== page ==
Alzheimer’s Care in East Haven CT
March is International Listening Awareness Month and even though your father has recently been diagnosed with Alzheimer’s, that doesn’t mean you don’t have to listen to anything he says. You may be extremely concerned about his safety and well-being, especially if he has been living alone for some time, but he still has the right to determine the course of his care.
Relying on professional and experienced home care for somebody with Alzheimer’s is the best option, but many people have a number of misconceptions, questions, and concerns about home care options.
When you begin talking to your father about his short and long-term care options, take some time to ask questions, listen to what he has to say, encourage him to ask his own questions, and learn as much as possible so you can address the questions and concerns he has.
How to improve listening skills.
Most people understand what listening is all about, even though they may fail at doing it during times of stress and anxiety. Listening isn’t just about hearing somebody talking; it’s about paying attention to the words they’re saying, the meaning behind their words, and taking what they have to say with serious consideration.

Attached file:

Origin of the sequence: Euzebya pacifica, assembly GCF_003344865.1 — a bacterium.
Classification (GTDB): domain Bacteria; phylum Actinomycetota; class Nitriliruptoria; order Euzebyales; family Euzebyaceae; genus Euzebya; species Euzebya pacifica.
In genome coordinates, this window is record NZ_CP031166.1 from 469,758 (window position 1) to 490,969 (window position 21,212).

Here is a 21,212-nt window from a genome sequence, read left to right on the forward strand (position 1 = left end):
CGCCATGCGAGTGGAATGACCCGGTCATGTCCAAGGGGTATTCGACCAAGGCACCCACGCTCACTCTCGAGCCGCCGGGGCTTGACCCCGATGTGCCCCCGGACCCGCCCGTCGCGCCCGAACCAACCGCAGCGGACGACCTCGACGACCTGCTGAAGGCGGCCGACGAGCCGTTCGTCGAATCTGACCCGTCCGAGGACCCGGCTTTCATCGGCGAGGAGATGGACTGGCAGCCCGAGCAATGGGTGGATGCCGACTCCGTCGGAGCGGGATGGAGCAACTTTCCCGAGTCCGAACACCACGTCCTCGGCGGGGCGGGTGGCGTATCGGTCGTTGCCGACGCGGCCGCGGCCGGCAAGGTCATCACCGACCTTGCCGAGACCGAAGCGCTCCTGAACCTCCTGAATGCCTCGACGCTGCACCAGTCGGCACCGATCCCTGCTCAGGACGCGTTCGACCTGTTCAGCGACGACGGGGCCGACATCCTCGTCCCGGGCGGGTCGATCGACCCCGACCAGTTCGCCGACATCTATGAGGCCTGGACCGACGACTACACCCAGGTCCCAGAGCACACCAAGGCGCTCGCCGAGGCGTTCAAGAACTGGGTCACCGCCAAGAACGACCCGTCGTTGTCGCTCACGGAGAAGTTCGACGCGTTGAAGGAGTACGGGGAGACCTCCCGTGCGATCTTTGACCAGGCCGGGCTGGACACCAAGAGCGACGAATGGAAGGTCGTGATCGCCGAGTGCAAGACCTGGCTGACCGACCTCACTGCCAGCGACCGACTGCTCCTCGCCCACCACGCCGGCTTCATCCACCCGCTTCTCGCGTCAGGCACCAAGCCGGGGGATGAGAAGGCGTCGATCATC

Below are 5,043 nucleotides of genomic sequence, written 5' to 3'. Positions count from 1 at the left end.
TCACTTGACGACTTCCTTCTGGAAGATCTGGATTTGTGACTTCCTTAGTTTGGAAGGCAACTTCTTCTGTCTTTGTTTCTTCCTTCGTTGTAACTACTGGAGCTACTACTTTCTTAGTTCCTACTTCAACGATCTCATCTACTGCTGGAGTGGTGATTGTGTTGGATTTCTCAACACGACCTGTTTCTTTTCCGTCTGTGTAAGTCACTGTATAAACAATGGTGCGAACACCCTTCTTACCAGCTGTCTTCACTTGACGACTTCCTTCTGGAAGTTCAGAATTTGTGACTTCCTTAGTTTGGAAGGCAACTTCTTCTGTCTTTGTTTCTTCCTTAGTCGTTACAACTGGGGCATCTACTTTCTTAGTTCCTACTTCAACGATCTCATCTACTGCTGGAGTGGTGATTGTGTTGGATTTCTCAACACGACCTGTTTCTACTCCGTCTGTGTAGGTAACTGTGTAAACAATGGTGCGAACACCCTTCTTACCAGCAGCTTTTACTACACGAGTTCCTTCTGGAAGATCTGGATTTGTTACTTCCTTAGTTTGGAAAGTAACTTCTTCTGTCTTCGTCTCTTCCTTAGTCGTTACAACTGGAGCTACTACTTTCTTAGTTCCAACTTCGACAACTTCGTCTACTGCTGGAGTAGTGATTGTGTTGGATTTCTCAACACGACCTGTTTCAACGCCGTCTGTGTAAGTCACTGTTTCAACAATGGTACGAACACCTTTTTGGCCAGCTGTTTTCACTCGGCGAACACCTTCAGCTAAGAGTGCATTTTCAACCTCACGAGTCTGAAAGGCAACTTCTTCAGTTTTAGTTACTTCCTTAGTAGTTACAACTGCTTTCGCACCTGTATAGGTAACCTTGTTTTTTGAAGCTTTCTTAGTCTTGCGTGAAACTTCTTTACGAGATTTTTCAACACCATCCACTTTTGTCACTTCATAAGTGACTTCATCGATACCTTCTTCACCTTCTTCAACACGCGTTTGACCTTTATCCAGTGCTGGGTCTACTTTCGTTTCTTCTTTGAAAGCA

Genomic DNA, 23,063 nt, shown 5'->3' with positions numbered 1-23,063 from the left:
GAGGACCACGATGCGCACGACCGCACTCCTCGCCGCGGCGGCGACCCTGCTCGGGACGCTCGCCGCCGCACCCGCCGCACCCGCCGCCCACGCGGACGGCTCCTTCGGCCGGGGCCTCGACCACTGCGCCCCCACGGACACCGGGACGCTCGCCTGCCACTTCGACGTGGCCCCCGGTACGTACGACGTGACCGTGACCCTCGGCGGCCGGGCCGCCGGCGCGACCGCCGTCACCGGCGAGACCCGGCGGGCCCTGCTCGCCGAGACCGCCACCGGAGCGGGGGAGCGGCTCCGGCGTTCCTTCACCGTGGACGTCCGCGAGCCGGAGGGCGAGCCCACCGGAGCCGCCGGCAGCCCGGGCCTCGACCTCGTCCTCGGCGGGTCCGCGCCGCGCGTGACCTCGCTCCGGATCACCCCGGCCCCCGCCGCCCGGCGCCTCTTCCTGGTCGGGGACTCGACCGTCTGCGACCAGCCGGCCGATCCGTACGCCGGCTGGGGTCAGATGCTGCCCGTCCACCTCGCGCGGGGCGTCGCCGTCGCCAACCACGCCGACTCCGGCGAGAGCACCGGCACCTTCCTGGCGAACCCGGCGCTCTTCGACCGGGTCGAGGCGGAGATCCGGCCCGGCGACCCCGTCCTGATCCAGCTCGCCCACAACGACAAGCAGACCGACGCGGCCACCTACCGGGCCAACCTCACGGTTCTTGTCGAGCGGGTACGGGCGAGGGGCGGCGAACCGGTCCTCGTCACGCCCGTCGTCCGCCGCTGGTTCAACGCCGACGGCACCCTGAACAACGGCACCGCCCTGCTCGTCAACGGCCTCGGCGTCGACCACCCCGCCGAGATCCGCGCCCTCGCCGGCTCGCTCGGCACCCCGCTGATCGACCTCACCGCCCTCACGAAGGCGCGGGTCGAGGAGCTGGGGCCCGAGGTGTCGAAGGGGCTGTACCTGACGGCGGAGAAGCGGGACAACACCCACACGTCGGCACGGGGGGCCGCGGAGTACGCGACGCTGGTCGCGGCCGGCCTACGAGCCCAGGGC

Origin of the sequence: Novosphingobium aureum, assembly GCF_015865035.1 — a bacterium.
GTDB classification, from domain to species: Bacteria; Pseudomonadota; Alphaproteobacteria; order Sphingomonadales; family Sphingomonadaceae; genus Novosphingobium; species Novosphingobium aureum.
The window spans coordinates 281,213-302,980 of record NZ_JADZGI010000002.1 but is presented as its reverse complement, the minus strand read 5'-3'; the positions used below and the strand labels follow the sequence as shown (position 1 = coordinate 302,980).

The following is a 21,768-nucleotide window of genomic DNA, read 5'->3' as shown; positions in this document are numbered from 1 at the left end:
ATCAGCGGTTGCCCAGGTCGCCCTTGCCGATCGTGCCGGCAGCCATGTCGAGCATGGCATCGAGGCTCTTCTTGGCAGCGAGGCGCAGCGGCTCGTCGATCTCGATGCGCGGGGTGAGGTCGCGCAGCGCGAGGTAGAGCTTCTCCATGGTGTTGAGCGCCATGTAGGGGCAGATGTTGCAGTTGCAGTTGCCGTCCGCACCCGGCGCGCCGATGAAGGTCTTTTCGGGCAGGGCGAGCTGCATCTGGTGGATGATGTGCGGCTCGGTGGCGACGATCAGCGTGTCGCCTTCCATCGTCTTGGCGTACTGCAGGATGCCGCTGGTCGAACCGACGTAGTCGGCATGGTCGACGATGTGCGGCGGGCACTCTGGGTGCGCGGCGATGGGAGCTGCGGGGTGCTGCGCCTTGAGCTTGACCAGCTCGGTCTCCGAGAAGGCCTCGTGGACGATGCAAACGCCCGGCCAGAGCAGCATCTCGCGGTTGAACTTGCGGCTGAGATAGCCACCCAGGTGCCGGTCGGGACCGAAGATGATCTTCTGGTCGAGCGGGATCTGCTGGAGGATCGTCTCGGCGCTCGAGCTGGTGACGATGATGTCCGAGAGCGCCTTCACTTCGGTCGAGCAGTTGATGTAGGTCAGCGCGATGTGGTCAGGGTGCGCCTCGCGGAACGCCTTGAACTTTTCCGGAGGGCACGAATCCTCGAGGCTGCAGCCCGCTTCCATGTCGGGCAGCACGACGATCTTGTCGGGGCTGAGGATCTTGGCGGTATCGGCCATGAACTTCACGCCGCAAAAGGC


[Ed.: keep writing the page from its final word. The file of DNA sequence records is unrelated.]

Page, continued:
You may sit down with your father at his kitchen table one evening to talk about various care options. You might begin talking about home care aides and other options, and though you are completely convinced that this is the best thing to consider at this time, he may be asking questions, getting frustrated, and telling you he doesn’t even want to consider that right now.
You might hear his concerns but dismiss them because you have been researching all of this for quite some time; you know what you’re talking about and you are completely convinced this is the best option at the time.
That’s not really listening. If you want to truly listen then take some time and allow your elderly father to express his opinions and talk about them openly and honestly. Raising the volume of your voice, getting angry, or even telling the other person they just don’t get it is not listening. It’s trying to control the conversation.
It may take some time to convince your father to seriously consider the prospect of home care support services, but the more you listen the more you can understand his concerns, anxieties, fears, and questions and that will give you a better foundation upon which to build your argument for proper care and support now and into the future.
We understand the challenges, both physically and mentally, that are involved in caring for aging parents, as we have had our own personal experiences, and are aware of the demands it places on family members as they endeavor to maintain their own household/lives. We are very passionate about maintaining the integrity of the workers and the dignity of the clients. We strive to make aging and healing a beautiful part of life and realize the importance of staying in ones home to achieve this. Whatever age requires the service.....'There is no place like home'.
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